If knowledge is constructed by the self in the classroom, we shouldn't be surprised to find individual identity being self-constructed outside the classroom as well. Everything is merely a creation of the human will; as the current slogan goes, "Live your truth." But if this is the constructivist end-game, why play along in the game of school? If there is no objective meaning, the whole enterprise of education is on shaky ground. If truth and meaning are relative to each individual's construction, why bother with the educational endeavor in the first place? Let's see what happens when education becomes student-directed and the teacher ends up on the side.

Can a Guide Be on the Side?

The move from "sage on the stage" to "guide on the side" presents an interesting conundrum in positioning the archetypes of sage and guide as opposites. In reality, a good teacher exhibits aspects of both archetypes, knowing when to lead and when to step aside. Parents do the same thing, as we have all experienced—think, for example, of a father deciding when to first let go of the bicycle as his child learns to ride. Anyone who learns a new athletic or academic skill is put through stages of observation, guided practice, and finally, independent implementation. In other words, the teacher or parent begins as "sage on the stage" and ends as "guide on the side."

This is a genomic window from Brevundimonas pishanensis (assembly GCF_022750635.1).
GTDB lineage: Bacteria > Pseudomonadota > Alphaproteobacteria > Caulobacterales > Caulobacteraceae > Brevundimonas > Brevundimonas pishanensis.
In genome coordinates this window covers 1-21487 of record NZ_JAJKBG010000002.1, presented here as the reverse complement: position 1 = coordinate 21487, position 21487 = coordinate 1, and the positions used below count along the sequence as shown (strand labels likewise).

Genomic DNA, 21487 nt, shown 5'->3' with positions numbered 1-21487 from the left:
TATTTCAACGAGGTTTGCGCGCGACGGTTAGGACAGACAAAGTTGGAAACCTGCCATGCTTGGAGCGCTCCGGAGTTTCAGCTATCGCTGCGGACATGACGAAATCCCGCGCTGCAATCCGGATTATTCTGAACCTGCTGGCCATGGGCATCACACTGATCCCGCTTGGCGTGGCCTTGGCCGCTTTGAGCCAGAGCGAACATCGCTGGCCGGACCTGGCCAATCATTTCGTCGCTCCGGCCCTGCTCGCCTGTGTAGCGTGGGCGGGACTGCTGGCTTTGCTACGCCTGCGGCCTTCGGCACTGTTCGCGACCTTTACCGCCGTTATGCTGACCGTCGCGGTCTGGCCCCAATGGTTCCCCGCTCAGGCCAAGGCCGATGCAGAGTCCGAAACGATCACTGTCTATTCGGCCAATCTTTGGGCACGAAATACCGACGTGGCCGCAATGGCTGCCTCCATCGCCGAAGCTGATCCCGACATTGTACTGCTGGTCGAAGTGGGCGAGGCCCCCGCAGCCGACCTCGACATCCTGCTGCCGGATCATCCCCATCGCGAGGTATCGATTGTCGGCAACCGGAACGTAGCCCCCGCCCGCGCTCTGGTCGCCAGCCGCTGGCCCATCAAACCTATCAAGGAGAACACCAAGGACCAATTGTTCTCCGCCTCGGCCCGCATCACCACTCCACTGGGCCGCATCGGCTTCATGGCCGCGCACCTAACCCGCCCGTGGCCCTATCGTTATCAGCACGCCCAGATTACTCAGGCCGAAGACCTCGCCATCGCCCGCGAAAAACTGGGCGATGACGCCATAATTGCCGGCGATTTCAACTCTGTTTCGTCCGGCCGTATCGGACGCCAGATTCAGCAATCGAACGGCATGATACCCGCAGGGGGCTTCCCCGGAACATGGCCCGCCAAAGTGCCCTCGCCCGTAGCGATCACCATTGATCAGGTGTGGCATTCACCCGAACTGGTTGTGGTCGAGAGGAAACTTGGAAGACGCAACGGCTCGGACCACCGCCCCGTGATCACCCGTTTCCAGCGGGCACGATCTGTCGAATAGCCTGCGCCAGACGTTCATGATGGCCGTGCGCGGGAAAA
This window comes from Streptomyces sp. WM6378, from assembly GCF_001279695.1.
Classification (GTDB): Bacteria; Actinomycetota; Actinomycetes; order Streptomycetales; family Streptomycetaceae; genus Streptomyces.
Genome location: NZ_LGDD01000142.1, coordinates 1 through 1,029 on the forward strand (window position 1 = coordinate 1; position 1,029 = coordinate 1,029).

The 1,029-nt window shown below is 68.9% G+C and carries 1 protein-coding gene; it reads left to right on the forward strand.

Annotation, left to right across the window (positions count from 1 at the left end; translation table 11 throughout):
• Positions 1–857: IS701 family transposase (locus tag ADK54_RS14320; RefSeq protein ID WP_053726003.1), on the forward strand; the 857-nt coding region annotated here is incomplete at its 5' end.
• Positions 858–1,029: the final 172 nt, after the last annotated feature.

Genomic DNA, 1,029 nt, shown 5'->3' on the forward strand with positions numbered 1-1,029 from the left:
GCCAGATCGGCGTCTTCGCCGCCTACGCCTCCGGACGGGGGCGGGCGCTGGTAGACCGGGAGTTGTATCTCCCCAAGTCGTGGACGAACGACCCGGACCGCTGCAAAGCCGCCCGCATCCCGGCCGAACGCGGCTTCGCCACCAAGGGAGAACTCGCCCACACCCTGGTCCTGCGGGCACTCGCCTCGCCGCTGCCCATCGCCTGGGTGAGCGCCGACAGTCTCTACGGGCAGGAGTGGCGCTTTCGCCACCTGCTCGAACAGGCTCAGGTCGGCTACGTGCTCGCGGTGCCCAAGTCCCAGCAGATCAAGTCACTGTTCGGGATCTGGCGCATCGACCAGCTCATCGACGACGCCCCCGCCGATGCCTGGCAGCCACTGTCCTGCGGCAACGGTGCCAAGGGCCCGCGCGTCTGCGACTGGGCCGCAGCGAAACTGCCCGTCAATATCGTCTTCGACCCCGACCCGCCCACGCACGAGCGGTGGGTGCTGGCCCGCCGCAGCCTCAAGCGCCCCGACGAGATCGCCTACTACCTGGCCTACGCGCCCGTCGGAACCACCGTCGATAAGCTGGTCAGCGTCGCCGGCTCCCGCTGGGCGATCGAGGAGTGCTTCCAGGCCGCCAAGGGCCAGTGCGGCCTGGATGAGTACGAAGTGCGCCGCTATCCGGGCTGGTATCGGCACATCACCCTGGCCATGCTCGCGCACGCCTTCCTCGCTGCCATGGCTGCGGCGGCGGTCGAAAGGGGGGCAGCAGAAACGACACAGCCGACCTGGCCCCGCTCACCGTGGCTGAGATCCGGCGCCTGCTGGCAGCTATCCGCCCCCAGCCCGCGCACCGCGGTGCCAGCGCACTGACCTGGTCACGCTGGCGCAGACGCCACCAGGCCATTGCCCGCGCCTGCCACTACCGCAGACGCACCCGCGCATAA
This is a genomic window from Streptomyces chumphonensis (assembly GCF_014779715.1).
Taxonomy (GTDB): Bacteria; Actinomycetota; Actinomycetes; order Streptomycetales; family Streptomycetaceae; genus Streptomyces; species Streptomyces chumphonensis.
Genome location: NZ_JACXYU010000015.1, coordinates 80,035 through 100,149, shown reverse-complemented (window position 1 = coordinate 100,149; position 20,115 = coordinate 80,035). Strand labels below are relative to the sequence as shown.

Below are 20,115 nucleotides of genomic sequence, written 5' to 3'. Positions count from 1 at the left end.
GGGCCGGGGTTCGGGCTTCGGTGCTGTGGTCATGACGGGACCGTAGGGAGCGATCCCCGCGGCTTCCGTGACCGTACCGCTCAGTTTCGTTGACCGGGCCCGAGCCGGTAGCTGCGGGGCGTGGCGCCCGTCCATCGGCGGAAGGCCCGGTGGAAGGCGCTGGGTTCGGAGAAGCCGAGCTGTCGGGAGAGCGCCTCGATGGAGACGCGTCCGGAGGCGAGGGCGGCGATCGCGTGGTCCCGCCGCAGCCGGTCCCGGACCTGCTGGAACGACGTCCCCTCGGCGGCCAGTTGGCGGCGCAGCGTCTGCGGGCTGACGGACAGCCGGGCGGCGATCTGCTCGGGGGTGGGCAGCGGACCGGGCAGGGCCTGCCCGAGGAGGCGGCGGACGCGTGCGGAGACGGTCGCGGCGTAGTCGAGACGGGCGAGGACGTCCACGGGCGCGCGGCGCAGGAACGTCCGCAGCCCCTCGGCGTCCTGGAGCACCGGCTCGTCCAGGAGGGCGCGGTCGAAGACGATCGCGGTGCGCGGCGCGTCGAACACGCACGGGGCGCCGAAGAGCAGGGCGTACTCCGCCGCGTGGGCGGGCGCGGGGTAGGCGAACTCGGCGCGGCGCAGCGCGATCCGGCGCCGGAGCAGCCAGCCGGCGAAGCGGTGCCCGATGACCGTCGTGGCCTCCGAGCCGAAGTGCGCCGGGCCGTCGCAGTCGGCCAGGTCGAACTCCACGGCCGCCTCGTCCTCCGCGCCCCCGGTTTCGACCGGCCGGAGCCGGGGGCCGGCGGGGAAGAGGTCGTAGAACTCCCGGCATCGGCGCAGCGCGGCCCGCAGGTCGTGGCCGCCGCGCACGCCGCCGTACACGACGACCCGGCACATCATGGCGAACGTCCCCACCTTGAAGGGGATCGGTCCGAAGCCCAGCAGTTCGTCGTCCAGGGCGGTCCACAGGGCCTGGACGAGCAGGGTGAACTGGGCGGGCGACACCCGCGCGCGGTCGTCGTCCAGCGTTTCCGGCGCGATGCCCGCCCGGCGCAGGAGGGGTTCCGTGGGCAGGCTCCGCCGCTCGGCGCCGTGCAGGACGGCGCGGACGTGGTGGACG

However, the educational phrase "guide on the side" implies something else besides this commonsense reality. The phrase is usually employed to encourage teacher neutrality—that is, allowing students to take charge of their own education, determining its content and direction, while the teacher stays sidelined as a mere facilitator. Following progressive educational guidelines, many teachers now strive for this form of neutrality in virtually all aspects of the educational process.